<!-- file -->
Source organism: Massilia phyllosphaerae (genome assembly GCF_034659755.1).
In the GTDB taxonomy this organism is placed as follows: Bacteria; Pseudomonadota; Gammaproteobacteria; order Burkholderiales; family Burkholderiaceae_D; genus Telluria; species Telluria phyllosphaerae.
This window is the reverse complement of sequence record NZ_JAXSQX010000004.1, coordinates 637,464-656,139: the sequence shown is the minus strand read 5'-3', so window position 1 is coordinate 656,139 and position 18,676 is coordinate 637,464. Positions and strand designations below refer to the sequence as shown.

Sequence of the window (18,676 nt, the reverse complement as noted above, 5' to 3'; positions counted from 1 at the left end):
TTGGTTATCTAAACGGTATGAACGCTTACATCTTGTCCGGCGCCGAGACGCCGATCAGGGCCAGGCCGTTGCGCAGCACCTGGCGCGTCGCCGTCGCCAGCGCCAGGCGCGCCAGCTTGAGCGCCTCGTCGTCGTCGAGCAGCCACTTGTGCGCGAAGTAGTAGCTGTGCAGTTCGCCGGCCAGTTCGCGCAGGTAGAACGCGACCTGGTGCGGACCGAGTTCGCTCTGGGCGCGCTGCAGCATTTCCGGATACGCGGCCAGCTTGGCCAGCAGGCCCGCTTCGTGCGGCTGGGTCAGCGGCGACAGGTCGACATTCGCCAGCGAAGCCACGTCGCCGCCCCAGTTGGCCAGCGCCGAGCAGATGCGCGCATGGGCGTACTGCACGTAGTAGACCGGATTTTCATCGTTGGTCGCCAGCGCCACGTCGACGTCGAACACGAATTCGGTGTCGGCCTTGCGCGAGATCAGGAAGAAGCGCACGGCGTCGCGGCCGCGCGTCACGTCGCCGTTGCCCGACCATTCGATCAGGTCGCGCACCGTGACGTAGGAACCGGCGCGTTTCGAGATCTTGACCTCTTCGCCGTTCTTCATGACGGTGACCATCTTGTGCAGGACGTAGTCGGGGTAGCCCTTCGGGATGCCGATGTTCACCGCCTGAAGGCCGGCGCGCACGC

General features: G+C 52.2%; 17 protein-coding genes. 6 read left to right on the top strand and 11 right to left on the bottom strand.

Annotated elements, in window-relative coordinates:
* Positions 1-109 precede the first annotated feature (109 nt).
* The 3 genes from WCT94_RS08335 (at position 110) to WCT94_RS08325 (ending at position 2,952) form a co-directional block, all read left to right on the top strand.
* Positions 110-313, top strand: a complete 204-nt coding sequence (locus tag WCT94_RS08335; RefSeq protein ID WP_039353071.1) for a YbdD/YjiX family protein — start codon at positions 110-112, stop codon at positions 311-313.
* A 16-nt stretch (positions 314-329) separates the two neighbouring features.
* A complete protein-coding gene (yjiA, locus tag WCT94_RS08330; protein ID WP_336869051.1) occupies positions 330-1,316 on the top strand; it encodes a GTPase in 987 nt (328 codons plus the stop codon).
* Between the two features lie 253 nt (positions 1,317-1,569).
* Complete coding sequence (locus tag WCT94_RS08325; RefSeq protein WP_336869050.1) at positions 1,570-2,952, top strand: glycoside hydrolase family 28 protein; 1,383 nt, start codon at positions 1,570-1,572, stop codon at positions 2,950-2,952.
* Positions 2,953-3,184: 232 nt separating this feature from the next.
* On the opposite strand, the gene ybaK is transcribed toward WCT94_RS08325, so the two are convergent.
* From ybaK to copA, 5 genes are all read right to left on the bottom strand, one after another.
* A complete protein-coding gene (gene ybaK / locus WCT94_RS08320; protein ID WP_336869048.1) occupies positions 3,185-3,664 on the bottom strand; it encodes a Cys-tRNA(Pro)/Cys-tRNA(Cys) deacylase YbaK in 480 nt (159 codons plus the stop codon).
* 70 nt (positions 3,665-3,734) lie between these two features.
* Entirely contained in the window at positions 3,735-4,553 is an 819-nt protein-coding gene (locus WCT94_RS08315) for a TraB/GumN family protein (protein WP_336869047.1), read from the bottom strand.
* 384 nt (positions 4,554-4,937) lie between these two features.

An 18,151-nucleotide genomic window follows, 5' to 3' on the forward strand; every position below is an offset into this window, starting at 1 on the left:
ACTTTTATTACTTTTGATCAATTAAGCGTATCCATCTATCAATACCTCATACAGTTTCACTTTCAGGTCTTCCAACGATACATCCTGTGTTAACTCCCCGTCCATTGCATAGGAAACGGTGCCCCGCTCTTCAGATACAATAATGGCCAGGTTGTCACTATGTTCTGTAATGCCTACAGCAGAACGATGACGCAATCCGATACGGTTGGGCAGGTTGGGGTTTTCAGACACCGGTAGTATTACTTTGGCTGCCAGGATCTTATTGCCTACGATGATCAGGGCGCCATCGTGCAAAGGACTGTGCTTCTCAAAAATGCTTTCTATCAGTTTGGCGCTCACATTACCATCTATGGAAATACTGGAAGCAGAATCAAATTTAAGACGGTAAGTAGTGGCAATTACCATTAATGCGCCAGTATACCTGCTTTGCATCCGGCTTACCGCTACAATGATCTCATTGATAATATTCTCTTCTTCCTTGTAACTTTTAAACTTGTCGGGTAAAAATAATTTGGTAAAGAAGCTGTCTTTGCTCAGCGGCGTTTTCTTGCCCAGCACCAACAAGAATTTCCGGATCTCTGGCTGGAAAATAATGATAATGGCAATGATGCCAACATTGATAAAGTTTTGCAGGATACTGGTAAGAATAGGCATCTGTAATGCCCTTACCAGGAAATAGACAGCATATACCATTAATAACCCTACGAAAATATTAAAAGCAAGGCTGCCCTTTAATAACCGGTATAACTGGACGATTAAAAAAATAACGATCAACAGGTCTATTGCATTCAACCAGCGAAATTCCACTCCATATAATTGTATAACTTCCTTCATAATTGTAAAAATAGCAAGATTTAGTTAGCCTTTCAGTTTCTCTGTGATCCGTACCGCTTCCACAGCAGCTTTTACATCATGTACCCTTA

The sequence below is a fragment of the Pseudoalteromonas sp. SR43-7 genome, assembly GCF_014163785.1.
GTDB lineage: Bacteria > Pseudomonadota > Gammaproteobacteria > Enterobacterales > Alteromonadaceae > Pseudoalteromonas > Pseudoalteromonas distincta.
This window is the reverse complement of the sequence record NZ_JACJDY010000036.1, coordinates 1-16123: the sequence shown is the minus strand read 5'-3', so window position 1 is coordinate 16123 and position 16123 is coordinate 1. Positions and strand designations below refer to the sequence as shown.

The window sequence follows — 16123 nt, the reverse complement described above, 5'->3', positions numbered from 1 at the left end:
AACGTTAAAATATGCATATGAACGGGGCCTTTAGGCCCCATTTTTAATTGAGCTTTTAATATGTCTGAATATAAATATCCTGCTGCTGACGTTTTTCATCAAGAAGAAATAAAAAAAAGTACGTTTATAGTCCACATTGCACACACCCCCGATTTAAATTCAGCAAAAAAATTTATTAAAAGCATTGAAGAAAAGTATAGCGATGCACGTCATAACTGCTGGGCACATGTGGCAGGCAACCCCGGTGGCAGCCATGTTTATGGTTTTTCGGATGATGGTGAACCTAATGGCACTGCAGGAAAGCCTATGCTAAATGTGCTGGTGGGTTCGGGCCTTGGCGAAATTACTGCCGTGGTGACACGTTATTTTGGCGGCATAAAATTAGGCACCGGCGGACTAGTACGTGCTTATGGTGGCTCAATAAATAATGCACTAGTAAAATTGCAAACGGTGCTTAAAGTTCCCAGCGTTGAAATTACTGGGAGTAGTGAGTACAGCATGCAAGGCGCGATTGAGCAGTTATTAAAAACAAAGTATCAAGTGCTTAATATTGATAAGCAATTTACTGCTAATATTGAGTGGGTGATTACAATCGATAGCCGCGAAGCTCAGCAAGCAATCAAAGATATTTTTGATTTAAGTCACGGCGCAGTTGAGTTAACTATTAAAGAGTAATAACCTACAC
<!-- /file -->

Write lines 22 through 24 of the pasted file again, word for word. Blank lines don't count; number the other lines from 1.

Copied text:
An 18,151-nucleotide genomic window follows, 5' to 3' on the forward strand; every position below is an offset into this window, starting at 1 on the left:
ACTTTTATTACTTTTGATCAATTAAGCGTATCCATCTATCAATACCTCATACAGTTTCACTTTCAGGTCTTCCAACGATACATCCTGTGTTAACTCCCCGTCCATTGCATAGGAAACGGTGCCCCGCTCTTCAGATACAATAATGGCCAGGTTGTCACTATGTTCTGTAATGCCTACAGCAGAACGATGACGCAATCCGATACGGTTGGGCAGGTTGGGGTTTTCAGACACCGGTAGTATTACTTTGGCTGCCAGGATCTTATTGCCTACGATGATCAGGGCGCCATCGTGCAAAGGACTGTGCTTCTCAAAAATGCTTTCTATCAGTTTGGCGCTCACATTACCATCTATGGAAATACTGGAAGCAGAATCAAATTTAAGACGGTAAGTAGTGGCAATTACCATTAATGCGCCAGTATACCTGCTTTGCATCCGGCTTACCGCTACAATGATCTCATTGATAATATTCTCTTCTTCCTTGTAACTTTTAAACTTGTCGGGTAAAAATAATTTGGTAAAGAAGCTGTCTTTGCTCAGCGGCGTTTTCTTGCCCAGCACCAACAAGAATTTCCGGATCTCTGGCTGGAAAATAATGATAATGGCAATGATGCCAACATTGATAAAGTTTTGCAGGATACTGGTAAGAATAGGCATCTGTAATGCCCTTACCAGGAAATAGACAGCATATACCATTAATAACCCTACGAAAATATTAAAAGCAAGGCTGCCCTTTAATAACCGGTATAACTGGACGATTAAAAAAATAACGATCAACAGGTCTATTGCATTCAACCAGCGAAATTCCACTCCATATAATTGTATAACTTCCTTCATAATTGTAAAAATAGCAAGATTTAGTTAGCCTTTCAGTTTCTCTGTGATCCGTACCGCTTCCACAGCAGCTTTTACATCATGTACCCTTA

The sequence below is a fragment of the Pseudoalteromonas sp. SR43-7 genome, assembly GCF_014163785.1.